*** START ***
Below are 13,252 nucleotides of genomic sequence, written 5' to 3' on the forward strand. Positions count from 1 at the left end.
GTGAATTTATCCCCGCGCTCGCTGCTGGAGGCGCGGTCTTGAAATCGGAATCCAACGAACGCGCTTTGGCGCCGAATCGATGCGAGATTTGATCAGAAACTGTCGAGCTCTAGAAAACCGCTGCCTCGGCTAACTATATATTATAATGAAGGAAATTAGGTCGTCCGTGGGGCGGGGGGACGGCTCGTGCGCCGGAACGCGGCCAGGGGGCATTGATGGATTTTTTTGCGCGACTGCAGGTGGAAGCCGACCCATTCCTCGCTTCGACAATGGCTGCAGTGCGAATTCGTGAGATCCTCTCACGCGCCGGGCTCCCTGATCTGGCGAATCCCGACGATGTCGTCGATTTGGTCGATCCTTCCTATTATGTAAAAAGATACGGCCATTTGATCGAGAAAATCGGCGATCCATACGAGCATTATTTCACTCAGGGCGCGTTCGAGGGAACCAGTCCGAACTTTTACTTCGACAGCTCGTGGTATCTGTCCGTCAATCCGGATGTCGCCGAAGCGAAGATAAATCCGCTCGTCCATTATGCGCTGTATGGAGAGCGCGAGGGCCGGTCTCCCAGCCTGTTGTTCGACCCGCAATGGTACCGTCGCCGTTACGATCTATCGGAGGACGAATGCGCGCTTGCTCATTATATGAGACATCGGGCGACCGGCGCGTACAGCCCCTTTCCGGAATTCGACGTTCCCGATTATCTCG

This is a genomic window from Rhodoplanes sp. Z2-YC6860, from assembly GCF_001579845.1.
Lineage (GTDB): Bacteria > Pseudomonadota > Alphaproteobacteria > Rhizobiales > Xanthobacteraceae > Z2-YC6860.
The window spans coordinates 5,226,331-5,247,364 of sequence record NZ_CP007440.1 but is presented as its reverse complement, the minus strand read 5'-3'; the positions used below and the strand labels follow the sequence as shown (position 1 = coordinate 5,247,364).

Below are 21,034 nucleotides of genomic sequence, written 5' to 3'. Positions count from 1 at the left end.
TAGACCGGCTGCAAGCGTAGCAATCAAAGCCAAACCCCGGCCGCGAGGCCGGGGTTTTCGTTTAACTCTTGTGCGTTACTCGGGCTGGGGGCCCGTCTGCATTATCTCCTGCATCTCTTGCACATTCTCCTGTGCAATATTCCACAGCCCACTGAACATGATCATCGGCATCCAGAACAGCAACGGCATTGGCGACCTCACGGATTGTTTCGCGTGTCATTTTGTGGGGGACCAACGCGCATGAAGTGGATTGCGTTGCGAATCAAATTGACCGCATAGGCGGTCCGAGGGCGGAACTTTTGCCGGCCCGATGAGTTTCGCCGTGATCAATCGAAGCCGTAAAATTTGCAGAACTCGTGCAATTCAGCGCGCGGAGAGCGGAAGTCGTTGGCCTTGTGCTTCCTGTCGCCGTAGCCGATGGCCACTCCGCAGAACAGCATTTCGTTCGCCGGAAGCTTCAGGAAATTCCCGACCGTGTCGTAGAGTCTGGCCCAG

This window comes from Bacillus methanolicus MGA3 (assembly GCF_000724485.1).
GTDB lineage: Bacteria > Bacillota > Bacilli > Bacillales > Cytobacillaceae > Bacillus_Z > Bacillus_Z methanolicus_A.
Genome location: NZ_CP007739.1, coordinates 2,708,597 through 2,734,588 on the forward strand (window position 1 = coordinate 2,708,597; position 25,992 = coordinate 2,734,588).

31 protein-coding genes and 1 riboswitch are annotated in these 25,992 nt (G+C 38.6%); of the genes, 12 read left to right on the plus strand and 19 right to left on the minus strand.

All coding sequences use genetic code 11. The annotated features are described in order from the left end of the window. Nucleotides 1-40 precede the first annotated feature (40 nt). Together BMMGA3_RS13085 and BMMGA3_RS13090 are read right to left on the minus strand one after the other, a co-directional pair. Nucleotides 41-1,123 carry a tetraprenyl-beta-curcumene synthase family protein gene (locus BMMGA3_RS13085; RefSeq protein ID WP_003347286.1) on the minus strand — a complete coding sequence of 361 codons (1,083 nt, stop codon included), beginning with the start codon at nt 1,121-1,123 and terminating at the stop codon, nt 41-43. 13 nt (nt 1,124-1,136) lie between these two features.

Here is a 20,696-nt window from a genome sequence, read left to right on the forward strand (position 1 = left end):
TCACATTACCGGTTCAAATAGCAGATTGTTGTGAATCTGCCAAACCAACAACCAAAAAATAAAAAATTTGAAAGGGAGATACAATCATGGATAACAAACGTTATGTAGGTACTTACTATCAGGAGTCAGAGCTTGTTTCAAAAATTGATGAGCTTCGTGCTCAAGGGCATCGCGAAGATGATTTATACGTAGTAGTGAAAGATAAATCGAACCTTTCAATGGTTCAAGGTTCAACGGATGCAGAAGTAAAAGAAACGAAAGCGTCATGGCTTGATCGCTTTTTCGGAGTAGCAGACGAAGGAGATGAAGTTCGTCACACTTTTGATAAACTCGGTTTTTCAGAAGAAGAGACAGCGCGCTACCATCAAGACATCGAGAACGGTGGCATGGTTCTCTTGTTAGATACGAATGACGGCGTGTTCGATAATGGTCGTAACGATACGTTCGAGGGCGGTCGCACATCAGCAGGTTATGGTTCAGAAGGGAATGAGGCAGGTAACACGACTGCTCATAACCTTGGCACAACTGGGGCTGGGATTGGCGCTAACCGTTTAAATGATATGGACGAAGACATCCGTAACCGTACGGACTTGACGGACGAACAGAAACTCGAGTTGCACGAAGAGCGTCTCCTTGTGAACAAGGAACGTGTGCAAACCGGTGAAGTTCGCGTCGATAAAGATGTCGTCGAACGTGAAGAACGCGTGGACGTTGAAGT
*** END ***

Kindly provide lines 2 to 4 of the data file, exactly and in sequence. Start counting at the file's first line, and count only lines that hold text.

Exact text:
GTGAATTTATCCCCGCGCTCGCTGCTGGAGGCGCGGTCTTGAAATCGGAATCCAACGAACGCGCTTTGGCGCCGAATCGATGCGAGATTTGATCAGAAACTGTCGAGCTCTAGAAAACCGCTGCCTCGGCTAACTATATATTATAATGAAGGAAATTAGGTCGTCCGTGGGGCGGGGGGACGGCTCGTGCGCCGGAACGCGGCCAGGGGGCATTGATGGATTTTTTTGCGCGACTGCAGGTGGAAGCCGACCCATTCCTCGCTTCGACAATGGCTGCAGTGCGAATTCGTGAGATCCTCTCACGCGCCGGGCTCCCTGATCTGGCGAATCCCGACGATGTCGTCGATTTGGTCGATCCTTCCTATTATGTAAAAAGATACGGCCATTTGATCGAGAAAATCGGCGATCCATACGAGCATTATTTCACTCAGGGCGCGTTCGAGGGAACCAGTCCGAACTTTTACTTCGACAGCTCGTGGTATCTGTCCGTCAATCCGGATGTCGCCGAAGCGAAGATAAATCCGCTCGTCCATTATGCGCTGTATGGAGAGCGCGAGGGCCGGTCTCCCAGCCTGTTGTTCGACCCGCAATGGTACCGTCGCCGTTACGATCTATCGGAGGACGAATGCGCGCTTGCTCATTATATGAGACATCGGGCGACCGGCGCGTACAGCCCCTTTCCGGAATTCGACGTTCCCGATTATCTCG

This is a genomic window from Rhodoplanes sp. Z2-YC6860, from assembly GCF_001579845.1.
Lineage (GTDB): Bacteria > Pseudomonadota > Alphaproteobacteria > Rhizobiales > Xanthobacteraceae > Z2-YC6860.